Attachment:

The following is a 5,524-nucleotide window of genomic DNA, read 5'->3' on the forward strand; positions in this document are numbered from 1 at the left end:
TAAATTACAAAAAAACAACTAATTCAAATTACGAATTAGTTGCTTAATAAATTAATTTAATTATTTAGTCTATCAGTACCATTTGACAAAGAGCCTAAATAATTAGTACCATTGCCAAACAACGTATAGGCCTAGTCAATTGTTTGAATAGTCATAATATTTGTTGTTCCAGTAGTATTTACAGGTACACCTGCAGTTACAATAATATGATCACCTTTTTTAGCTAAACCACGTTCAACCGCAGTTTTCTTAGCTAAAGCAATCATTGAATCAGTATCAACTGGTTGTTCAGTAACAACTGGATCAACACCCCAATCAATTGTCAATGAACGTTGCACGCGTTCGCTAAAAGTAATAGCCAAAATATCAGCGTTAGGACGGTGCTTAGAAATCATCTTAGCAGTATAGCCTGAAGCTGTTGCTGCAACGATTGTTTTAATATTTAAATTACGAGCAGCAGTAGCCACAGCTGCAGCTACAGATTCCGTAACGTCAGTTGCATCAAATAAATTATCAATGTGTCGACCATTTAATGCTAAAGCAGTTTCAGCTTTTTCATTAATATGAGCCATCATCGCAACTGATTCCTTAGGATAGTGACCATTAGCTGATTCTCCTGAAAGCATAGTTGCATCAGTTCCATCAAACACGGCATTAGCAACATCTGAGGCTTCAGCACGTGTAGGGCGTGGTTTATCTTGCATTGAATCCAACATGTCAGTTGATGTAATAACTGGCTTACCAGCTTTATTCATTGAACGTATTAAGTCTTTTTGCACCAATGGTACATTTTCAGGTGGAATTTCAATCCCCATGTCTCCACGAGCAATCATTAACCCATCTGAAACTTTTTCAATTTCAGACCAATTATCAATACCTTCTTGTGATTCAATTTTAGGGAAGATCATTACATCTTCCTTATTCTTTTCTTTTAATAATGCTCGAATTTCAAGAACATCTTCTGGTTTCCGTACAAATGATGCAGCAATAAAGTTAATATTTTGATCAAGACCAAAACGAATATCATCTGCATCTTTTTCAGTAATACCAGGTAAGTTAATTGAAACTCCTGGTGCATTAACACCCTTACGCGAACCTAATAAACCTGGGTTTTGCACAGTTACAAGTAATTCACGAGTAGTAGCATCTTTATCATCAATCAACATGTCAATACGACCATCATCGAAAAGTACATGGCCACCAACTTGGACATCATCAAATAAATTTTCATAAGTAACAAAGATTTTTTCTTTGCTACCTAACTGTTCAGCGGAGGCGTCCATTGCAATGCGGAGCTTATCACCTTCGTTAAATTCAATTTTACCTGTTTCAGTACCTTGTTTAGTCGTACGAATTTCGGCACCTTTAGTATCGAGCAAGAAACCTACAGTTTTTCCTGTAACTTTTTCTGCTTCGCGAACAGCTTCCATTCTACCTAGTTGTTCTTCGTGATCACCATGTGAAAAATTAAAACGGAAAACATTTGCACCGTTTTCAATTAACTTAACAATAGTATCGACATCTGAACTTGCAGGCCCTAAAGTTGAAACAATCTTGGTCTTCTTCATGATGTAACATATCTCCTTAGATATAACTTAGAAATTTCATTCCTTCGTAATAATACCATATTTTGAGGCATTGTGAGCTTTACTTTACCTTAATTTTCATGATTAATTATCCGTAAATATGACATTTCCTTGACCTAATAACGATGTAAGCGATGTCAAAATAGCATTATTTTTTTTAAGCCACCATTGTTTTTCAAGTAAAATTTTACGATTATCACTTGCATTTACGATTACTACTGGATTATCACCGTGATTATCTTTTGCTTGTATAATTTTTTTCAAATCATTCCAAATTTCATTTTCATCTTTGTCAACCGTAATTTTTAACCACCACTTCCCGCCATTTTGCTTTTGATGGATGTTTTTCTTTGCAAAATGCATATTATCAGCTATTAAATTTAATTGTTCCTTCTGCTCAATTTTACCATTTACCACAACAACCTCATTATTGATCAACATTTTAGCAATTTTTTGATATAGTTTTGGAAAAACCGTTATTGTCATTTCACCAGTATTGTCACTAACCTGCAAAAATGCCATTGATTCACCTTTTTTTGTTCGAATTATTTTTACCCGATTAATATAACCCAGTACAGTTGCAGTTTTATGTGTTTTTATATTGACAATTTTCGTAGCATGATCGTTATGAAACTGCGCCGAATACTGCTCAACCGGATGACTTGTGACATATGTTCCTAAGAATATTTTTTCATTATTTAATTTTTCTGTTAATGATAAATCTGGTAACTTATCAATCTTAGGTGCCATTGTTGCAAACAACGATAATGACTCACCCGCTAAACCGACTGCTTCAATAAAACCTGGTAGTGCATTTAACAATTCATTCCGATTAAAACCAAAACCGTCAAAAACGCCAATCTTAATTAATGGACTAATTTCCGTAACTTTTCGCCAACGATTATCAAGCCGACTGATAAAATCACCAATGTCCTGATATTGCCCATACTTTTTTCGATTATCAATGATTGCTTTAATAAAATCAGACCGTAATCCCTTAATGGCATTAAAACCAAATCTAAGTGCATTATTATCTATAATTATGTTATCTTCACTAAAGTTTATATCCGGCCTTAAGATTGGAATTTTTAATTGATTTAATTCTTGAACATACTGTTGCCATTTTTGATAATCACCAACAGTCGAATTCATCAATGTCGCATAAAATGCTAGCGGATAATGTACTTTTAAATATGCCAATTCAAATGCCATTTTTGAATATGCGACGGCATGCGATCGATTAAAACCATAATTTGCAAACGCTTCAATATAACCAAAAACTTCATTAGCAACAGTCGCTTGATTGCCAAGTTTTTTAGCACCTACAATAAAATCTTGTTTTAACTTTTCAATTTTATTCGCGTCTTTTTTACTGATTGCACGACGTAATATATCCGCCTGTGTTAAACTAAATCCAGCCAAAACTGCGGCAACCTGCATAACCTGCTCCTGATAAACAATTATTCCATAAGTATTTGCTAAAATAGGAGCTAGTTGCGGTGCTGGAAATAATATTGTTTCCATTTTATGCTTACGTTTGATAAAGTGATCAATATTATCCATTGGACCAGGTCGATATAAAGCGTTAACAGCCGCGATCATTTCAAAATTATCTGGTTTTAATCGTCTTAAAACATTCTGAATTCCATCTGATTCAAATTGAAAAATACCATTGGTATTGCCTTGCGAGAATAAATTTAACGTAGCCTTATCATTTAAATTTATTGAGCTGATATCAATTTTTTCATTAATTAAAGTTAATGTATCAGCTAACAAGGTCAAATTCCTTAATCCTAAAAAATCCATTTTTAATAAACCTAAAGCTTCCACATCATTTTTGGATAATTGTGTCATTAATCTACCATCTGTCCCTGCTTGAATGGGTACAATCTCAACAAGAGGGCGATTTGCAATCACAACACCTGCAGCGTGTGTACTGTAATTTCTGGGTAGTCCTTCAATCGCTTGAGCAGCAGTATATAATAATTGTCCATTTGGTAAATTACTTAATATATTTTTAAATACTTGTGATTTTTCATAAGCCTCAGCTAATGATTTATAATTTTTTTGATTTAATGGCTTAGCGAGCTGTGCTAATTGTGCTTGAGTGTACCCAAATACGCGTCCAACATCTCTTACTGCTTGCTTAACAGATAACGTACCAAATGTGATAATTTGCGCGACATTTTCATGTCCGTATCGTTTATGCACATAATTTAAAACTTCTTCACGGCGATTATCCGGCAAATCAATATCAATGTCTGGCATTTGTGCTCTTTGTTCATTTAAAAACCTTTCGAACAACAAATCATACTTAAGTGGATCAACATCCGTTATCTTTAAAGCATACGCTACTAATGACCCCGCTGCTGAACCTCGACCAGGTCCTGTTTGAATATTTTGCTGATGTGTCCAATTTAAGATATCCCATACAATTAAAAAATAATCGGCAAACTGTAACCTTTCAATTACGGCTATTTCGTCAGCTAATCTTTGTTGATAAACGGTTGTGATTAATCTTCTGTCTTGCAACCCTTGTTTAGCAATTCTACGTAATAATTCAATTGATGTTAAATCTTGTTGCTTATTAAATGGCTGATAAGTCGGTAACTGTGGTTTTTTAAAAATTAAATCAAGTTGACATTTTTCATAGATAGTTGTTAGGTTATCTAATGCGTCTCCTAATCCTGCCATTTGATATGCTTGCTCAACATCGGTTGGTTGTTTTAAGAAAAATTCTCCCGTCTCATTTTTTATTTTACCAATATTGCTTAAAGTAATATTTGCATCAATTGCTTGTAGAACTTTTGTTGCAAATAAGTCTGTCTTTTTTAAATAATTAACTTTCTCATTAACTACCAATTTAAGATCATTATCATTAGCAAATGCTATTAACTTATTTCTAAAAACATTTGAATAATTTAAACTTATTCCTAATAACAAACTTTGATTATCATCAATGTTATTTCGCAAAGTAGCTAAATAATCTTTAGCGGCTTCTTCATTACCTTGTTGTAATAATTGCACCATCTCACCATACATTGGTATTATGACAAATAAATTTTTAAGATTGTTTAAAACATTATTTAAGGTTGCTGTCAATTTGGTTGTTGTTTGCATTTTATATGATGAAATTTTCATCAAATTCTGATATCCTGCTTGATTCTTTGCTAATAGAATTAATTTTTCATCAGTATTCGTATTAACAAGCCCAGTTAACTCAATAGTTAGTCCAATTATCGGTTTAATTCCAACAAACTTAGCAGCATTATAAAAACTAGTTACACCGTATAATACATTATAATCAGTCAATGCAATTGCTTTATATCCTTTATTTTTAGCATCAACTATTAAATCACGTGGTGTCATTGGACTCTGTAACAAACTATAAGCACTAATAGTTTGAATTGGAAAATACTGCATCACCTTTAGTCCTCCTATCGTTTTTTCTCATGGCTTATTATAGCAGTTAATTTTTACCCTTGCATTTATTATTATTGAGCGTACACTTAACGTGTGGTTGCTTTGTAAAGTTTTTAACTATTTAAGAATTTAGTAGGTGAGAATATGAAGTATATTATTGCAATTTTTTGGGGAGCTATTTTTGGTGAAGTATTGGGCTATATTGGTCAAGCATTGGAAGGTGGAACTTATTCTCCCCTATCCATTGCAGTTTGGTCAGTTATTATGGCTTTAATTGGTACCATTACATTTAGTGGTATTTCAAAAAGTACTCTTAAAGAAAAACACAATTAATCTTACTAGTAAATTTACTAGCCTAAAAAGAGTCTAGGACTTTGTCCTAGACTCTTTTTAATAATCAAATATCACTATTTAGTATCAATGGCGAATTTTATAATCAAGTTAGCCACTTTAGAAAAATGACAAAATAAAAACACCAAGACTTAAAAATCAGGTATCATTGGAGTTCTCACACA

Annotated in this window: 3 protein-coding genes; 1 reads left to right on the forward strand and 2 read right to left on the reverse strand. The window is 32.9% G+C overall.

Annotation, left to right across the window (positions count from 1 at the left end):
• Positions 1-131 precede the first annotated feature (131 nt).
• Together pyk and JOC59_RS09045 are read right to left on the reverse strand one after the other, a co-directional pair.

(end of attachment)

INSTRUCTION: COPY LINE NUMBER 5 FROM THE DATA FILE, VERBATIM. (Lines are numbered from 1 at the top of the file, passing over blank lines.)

• Positions 1-131 precede the first annotated feature (131 nt).